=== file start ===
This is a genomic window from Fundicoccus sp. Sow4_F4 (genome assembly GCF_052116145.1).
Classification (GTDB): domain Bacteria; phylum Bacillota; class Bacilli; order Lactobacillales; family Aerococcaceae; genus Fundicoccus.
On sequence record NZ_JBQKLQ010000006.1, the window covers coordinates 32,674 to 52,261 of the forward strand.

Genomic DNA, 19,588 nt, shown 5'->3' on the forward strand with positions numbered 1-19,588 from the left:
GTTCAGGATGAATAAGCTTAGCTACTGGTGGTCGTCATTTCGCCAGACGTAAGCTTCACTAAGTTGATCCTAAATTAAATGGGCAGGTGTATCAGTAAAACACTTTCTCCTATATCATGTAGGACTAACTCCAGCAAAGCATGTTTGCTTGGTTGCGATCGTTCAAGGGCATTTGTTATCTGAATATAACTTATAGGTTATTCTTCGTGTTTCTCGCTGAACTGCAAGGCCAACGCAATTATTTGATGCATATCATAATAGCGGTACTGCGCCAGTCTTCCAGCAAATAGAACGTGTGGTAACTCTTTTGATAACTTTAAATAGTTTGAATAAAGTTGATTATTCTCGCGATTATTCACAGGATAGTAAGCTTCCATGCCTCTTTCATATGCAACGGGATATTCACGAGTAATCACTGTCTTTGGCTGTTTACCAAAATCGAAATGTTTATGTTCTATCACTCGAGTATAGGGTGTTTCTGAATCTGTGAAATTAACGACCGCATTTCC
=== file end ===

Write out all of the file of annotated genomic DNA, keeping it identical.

This is a genomic window from Fundicoccus sp. Sow4_F4 (genome assembly GCF_052116145.1).
Classification (GTDB): domain Bacteria; phylum Bacillota; class Bacilli; order Lactobacillales; family Aerococcaceae; genus Fundicoccus.
On sequence record NZ_JBQKLQ010000006.1, the window covers coordinates 32,674 to 52,261 of the forward strand.

Genomic DNA, 19,588 nt, shown 5'->3' on the forward strand with positions numbered 1-19,588 from the left:
GTTCAGGATGAATAAGCTTAGCTACTGGTGGTCGTCATTTCGCCAGACGTAAGCTTCACTAAGTTGATCCTAAATTAAATGGGCAGGTGTATCAGTAAAACACTTTCTCCTATATCATGTAGGACTAACTCCAGCAAAGCATGTTTGCTTGGTTGCGATCGTTCAAGGGCATTTGTTATCTGAATATAACTTATAGGTTATTCTTCGTGTTTCTCGCTGAACTGCAAGGCCAACGCAATTATTTGATGCATATCATAATAGCGGTACTGCGCCAGTCTTCCAGCAAATAGAACGTGTGGTAACTCTTTTGATAACTTTAAATAGTTTGAATAAAGTTGATTATTCTCGCGATTATTCACAGGATAGTAAGCTTCCATGCCTCTTTCATATGCAACGGGATATTCACGAGTAATCACTGTCTTTGGCTGTTTACCAAAATCGAAATGTTTATGTTCTATCACTCGAGTATAGGGTGTTTCTGAATCTGTGAAATTAACGACCGCATTTCC